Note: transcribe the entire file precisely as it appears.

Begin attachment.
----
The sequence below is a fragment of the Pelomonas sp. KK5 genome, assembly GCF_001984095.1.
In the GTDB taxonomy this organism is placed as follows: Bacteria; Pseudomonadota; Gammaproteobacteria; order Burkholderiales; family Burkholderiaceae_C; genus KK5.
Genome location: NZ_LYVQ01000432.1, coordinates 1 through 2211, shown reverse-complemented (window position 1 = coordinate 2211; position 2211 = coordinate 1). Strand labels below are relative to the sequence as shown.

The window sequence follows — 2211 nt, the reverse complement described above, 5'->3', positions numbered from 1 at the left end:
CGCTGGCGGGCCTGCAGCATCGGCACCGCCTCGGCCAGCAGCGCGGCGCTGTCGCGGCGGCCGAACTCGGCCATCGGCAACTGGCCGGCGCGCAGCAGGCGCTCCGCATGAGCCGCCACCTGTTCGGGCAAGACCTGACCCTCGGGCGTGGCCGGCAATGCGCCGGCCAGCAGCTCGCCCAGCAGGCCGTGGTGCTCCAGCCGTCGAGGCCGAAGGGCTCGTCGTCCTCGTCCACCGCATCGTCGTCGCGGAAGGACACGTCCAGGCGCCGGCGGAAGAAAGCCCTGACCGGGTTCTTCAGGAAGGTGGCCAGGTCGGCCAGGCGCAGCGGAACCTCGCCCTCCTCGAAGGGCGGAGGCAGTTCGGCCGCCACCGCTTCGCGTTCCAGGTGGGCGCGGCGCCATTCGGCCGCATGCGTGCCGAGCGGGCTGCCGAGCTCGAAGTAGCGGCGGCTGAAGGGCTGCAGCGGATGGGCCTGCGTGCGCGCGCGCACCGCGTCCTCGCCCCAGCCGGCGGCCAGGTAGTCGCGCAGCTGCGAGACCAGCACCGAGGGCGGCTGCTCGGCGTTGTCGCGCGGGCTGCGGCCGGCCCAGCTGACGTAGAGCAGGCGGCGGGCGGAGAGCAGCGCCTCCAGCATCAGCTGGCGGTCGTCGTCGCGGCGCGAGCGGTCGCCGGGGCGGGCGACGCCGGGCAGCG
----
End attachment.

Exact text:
The sequence below is a fragment of the Pelomonas sp. KK5 genome, assembly GCF_001984095.1.
In the GTDB taxonomy this organism is placed as follows: Bacteria; Pseudomonadota; Gammaproteobacteria; order Burkholderiales; family Burkholderiaceae_C; genus KK5.
Genome location: NZ_LYVQ01000432.1, coordinates 1 through 2211, shown reverse-complemented (window position 1 = coordinate 2211; position 2211 = coordinate 1). Strand labels below are relative to the sequence as shown.

The window sequence follows — 2211 nt, the reverse complement described above, 5'->3', positions numbered from 1 at the left end:
CGCTGGCGGGCCTGCAGCATCGGCACCGCCTCGGCCAGCAGCGCGGCGCTGTCGCGGCGGCCGAACTCGGCCATCGGCAACTGGCCGGCGCGCAGCAGGCGCTCCGCATGAGCCGCCACCTGTTCGGGCAAGACCTGACCCTCGGGCGTGGCCGGCAATGCGCCGGCCAGCAGCTCGCCCAGCAGGCCGTGGTGCTCCAGCCGTCGAGGCCGAAGGGCTCGTCGTCCTCGTCCACCGCATCGTCGTCGCGGAAGGACACGTCCAGGCGCCGGCGGAAGAAAGCCCTGACCGGGTTCTTCAGGAAGGTGGCCAGGTCGGCCAGGCGCAGCGGAACCTCGCCCTCCTCGAAGGGCGGAGGCAGTTCGGCCGCCACCGCTTCGCGTTCCAGGTGGGCGCGGCGCCATTCGGCCGCATGCGTGCCGAGCGGGCTGCCGAGCTCGAAGTAGCGGCGGCTGAAGGGCTGCAGCGGATGGGCCTGCGTGCGCGCGCGCACCGCGTCCTCGCCCCAGCCGGCGGCCAGGTAGTCGCGCAGCTGCGAGACCAGCACCGAGGGCGGCTGCTCGGCGTTGTCGCGCGGGCTGCGGCCGGCCCAGCTGACGTAGAGCAGGCGGCGGGCGGAGAGCAGCGCCTCCAGCATCAGCTGGCGGTCGTCGTCGCGGCGCGAGCGGTCGCCGGGGCGGGCGACGCCGGGCAGCG